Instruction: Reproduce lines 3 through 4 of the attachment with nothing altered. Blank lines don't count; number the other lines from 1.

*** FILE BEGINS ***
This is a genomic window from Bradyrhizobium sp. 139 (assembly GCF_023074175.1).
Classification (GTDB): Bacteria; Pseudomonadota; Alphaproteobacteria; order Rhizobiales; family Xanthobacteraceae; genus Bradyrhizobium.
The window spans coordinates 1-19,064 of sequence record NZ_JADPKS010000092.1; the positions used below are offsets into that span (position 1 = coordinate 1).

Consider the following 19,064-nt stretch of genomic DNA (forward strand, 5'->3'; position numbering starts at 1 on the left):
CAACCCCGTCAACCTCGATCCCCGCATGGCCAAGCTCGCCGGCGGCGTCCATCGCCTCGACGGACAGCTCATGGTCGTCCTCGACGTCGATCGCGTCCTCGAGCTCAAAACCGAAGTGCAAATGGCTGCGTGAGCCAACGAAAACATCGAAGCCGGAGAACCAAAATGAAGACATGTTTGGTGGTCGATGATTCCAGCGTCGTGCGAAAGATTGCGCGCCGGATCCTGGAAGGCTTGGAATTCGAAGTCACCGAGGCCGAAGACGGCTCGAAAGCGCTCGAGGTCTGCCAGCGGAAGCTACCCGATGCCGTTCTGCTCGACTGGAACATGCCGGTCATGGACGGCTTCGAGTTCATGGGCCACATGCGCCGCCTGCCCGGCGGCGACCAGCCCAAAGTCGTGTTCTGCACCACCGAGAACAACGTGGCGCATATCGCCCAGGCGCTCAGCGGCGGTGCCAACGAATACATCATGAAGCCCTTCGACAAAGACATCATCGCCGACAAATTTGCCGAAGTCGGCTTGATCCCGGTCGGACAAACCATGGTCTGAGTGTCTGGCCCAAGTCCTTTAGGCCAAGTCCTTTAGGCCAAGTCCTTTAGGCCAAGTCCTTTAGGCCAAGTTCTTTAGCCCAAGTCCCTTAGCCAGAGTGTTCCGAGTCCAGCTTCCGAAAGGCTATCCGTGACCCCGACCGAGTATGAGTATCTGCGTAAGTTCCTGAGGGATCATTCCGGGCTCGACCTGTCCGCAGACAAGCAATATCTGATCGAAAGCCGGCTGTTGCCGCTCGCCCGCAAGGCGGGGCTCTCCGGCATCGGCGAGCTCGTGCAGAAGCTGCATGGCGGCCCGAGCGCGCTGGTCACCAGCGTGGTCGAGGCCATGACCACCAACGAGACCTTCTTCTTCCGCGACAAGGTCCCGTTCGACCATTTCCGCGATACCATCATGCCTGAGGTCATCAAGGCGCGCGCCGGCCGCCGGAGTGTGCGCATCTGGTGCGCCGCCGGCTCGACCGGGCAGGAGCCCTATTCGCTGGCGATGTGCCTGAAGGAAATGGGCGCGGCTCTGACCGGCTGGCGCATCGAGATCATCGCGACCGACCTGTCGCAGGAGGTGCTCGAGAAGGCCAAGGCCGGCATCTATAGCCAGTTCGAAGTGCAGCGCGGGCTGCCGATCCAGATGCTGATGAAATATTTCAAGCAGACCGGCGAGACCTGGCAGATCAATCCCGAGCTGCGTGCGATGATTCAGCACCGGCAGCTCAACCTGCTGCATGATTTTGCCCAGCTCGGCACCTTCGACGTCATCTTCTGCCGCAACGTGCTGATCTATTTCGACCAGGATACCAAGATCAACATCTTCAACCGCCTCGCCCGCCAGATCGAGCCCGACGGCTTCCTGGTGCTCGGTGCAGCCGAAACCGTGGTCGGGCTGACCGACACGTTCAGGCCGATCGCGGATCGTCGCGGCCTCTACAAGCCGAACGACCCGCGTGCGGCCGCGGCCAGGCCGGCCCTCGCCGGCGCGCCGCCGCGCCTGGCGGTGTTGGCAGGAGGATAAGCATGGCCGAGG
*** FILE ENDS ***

The window spans coordinates 1-19,064 of sequence record NZ_JADPKS010000092.1; the positions used below are offsets into that span (position 1 = coordinate 1).

Consider the following 19,064-nt stretch of genomic DNA (forward strand, 5'->3'; position numbering starts at 1 on the left):